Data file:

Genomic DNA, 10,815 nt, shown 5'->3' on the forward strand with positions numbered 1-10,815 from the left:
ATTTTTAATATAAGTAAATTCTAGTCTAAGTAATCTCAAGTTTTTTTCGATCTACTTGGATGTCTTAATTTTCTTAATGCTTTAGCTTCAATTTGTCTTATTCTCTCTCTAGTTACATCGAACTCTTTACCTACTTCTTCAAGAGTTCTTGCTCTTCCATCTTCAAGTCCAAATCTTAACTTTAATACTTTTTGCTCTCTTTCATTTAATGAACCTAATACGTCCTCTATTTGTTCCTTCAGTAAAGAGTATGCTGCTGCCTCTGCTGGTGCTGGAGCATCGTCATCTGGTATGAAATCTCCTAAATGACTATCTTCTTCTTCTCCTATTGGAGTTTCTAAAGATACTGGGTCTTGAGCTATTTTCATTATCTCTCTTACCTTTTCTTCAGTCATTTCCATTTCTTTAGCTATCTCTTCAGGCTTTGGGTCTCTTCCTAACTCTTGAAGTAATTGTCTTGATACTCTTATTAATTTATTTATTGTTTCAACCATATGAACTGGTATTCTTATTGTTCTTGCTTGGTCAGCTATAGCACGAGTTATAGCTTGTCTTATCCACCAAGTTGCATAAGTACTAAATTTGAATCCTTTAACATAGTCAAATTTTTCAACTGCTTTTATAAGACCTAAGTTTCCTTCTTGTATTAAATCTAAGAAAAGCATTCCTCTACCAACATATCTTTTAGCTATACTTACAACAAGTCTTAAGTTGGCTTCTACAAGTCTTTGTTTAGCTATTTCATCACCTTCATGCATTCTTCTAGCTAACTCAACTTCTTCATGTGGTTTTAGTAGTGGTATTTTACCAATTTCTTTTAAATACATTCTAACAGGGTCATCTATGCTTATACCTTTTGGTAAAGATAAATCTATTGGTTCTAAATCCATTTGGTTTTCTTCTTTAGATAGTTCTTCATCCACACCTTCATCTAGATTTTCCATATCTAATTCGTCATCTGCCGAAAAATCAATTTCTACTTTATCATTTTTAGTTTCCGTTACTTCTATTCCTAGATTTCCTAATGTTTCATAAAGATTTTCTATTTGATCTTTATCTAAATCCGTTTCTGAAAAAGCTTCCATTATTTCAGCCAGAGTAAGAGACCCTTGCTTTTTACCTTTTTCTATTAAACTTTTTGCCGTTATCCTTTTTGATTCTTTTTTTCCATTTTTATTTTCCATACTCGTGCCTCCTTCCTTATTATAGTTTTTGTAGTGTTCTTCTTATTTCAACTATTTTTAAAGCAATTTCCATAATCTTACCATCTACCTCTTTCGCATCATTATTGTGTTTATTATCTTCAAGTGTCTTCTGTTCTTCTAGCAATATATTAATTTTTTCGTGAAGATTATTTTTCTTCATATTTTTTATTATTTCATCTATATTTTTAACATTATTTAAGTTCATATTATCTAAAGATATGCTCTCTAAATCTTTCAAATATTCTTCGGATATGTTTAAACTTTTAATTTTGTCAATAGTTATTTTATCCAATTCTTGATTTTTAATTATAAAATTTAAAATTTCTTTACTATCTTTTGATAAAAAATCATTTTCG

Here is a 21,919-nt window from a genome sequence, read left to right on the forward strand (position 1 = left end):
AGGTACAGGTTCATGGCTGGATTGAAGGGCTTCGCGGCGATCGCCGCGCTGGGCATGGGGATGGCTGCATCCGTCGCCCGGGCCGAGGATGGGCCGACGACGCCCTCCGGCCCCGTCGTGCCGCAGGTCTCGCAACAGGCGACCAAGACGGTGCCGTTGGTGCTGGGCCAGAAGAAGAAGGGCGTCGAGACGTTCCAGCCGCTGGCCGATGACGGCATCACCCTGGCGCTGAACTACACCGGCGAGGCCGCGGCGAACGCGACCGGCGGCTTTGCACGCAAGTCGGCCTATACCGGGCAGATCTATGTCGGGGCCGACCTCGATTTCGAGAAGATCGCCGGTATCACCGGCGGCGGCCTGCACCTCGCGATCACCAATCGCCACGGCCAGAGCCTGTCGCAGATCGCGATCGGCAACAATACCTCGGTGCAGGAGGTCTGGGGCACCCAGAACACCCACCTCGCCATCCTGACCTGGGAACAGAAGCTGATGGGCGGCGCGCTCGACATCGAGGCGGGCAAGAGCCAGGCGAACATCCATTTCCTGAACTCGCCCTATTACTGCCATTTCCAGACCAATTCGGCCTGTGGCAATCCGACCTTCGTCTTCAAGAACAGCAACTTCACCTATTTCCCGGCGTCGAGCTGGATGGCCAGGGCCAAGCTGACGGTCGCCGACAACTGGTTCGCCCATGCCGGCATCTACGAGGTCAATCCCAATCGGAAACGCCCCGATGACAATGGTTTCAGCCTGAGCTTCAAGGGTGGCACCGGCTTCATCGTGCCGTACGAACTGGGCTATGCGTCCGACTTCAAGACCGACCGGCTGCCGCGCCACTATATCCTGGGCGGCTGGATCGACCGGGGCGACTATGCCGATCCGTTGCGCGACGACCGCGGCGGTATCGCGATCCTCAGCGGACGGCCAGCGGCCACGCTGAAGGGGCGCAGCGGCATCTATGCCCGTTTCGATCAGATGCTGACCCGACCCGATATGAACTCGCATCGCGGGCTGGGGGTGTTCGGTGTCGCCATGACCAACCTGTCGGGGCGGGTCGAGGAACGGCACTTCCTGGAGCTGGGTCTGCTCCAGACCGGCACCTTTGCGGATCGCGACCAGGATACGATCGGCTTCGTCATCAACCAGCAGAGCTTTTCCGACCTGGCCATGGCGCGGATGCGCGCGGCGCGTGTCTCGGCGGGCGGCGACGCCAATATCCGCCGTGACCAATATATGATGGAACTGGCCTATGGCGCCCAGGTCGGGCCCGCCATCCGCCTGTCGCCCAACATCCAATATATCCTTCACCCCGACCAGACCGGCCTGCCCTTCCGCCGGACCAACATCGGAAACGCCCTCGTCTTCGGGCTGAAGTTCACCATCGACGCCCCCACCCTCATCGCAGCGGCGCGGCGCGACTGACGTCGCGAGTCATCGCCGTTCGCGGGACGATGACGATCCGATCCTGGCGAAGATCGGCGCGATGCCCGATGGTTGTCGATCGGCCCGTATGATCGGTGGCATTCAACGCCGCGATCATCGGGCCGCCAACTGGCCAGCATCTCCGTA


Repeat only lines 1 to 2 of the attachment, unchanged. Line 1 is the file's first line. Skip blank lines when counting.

Genomic DNA, 10,815 nt, shown 5'->3' on the forward strand with positions numbered 1-10,815 from the left:
ATTTTTAATATAAGTAAATTCTAGTCTAAGTAATCTCAAGTTTTTTTCGATCTACTTGGATGTCTTAATTTTCTTAATGCTTTAGCTTCAATTTGTCTTATTCTCTCTCTAGTTACATCGAACTCTTTACCTACTTCTTCAAGAGTTCTTGCTCTTCCATCTTCAAGTCCAAATCTTAACTTTAATACTTTTTGCTCTCTTTCATTTAATGAACCTAATACGTCCTCTATTTGTTCCTTCAGTAAAGAGTATGCTGCTGCCTCTGCTGGTGCTGGAGCATCGTCATCTGGTATGAAATCTCCTAAATGACTATCTTCTTCTTCTCCTATTGGAGTTTCTAAAGATACTGGGTCTTGAGCTATTTTCATTATCTCTCTTACCTTTTCTTCAGTCATTTCCATTTCTTTAGCTATCTCTTCAGGCTTTGGGTCTCTTCCTAACTCTTGAAGTAATTGTCTTGATACTCTTATTAATTTATTTATTGTTTCAACCATATGAACTGGTATTCTTATTGTTCTTGCTTGGTCAGCTATAGCACGAGTTATAGCTTGTCTTATCCACCAAGTTGCATAAGTACTAAATTTGAATCCTTTAACATAGTCAAATTTTTCAACTGCTTTTATAAGACCTAAGTTTCCTTCTTGTATTAAATCTAAGAAAAGCATTCCTCTACCAACATATCTTTTAGCTATACTTACAACAAGTCTTAAGTTGGCTTCTACAAGTCTTTGTTTAGCTATTTCATCACCTTCATGCATTCTTCTAGCTAACTCAACTTCTTCATGTGGTTTTAGTAGTGGTATTTTACCAATTTCTTTTAAATACATTCTAACAGGGTCATCTATGCTTATACCTTTTGGTAAAGATAAATCTATTGGTTCTAAATCCATTTGGTTTTCTTCTTTAGATAGTTCTTCATCCACACCTTCATCTAGATTTTCCATATCTAATTCGTCATCTGCCGAAAAATCAATTTCTACTTTATCATTTTTAGTTTCCGTTACTTCTATTCCTAGATTTCCTAATGTTTCATAAAGATTTTCTATTTGATCTTTATCTAAATCCGTTTCTGAAAAAGCTTCCATTATTTCAGCCAGAGTAAGAGACCCTTGCTTTTTACCTTTTTCTATTAAACTTTTTGCCGTTATCCTTTTTGATTCTTTTTTTCCATTTTTATTTTCCATACTCGTGCCTCCTTCCTTATTATAGTTTTTGTAGTGTTCTTCTTATTTCAACTATTTTTAAAGCAATTTCCATAATCTTACCATCTACCTCTTTCGCATCATTATTGTGTTTATTATCTTCAAGTGTCTTCTGTTCTTCTAGCAATATATTAATTTTTTCGTGAAGATTATTTTTCTTCATATTTTTTATTATTTCATCTATATTTTTAACATTATTTAAGTTCATATTATCTAAAGATATGCTCTCTAAATCTTTCAAATATTCTTCGGATATGTTTAAACTTTTAATTTTGTCAATAGTTATTTTATCCAATTCTTGATTTTTAATTATAAAATTTAAAATTTCTTTACTATCTTTTGATAAAAAATCATTTTCG